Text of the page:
They'll fire tear gas--a whisper moves trembling over the procession. Everybody is talking. People ask questions of each other, speak with hands on the shoulders of strangers, unknown comrades. Talking like friends.
One's whole face is sweating. The ear is hot in the heat. Is the sun releasing fire today? Inside everybody's veins, nerves, blood? Pondering over the course of action. What will I do? Today is our art exhibition, where hang my pictures. Today is a day long dreamt-of.
But I don't know how and when I made up my mind and walked over to the pond to wet my handkerchief as protection against the tear gas. By the time I realize what's happening I am heaving and pushing to get through the police barricade and chanting in unison with the voices around me: We want Bangla as the state language. We d-e-m-a-n-d Bangla as the state language.
The police lathi-charge is like a bolt from the blue. Some at the head of the procession are arrested. People run, scatter in all directions. Then after some time, they look back at the street. At the prisoners in trucks. Their comrades. They can't think of what to do, except simply raise their voices again: We demand Bangla as state language.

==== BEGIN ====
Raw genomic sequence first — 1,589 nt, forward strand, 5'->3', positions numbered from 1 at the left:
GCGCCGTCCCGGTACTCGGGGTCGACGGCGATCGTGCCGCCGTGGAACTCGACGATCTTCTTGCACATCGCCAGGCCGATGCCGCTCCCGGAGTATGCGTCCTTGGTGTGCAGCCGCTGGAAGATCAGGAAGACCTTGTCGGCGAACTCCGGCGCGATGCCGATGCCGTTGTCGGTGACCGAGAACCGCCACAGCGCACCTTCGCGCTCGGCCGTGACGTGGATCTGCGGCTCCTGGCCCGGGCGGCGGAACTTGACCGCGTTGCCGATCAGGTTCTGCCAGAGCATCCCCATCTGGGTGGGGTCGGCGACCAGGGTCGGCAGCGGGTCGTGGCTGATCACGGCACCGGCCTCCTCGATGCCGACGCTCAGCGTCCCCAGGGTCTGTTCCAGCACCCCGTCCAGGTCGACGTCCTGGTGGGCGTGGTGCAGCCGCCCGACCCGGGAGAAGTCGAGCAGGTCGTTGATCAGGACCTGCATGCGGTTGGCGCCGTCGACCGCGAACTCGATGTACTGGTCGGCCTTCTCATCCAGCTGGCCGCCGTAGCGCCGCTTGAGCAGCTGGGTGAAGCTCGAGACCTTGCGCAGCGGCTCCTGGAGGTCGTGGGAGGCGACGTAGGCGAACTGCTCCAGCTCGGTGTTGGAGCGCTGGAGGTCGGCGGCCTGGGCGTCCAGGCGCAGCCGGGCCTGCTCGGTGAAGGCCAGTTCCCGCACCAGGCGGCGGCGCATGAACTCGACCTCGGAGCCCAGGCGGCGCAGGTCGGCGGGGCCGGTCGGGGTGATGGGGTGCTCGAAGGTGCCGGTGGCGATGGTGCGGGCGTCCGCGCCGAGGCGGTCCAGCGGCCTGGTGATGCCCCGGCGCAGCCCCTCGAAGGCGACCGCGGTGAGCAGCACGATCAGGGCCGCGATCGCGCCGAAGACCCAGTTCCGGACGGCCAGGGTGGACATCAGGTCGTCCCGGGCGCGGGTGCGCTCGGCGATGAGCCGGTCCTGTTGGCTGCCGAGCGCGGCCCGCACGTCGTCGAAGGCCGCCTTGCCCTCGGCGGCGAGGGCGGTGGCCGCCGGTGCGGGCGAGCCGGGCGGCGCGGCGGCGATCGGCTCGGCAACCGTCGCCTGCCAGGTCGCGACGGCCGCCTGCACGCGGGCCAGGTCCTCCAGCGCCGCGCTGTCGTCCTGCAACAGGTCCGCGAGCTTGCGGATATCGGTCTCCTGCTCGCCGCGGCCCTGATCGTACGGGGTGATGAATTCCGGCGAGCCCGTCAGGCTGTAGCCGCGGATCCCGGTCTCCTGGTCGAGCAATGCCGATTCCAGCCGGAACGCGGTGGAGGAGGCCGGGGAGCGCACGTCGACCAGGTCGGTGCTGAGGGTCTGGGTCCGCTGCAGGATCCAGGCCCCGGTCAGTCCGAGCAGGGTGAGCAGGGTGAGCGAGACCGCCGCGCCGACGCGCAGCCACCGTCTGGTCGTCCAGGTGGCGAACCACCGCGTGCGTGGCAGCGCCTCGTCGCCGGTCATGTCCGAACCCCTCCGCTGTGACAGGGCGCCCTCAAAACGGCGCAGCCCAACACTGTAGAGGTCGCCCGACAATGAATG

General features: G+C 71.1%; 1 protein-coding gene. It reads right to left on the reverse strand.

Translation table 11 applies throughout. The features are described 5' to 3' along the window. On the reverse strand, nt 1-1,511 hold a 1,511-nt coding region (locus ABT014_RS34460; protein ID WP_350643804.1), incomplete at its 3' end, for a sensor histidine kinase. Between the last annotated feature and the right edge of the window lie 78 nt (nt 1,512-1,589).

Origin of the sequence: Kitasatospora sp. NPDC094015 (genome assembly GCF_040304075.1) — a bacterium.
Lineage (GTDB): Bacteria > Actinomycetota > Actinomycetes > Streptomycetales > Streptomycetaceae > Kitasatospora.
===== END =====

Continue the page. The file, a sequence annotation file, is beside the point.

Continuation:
They file out of the gate in tens again. Shouting: We demand Bangla as the state language. They also are arrested. Again, the procession heads out. Arrested yet again. Pushing to get out. The same question on everyone's lips: how many people they can throw in jail? How much space do they have in their jail? Everybody joins in the scramble to get arrested: all the way from M.A. students to students of class four. Artists, writers, poets--everybody!
Cracks begin to appear in the foundation under this combined pressure. So now it is time to launch tear gas shells. Long-range. Not only on the streets but inside the university as well.
Everybody runs. Children and seniors all. All coughing at the same time. Tears streaming down eyes. Dark night thickens on the eyelids. Suffocation.
Water! The university turns into the field at Karbala. All rush towards the pond. A drop of water is more precious than a piece of bright diamond. I too run.
All flee. But there is no respite. An incessant volley of tear-gas. Unarmed students and armed police. They pause, retreat, but do not surrender.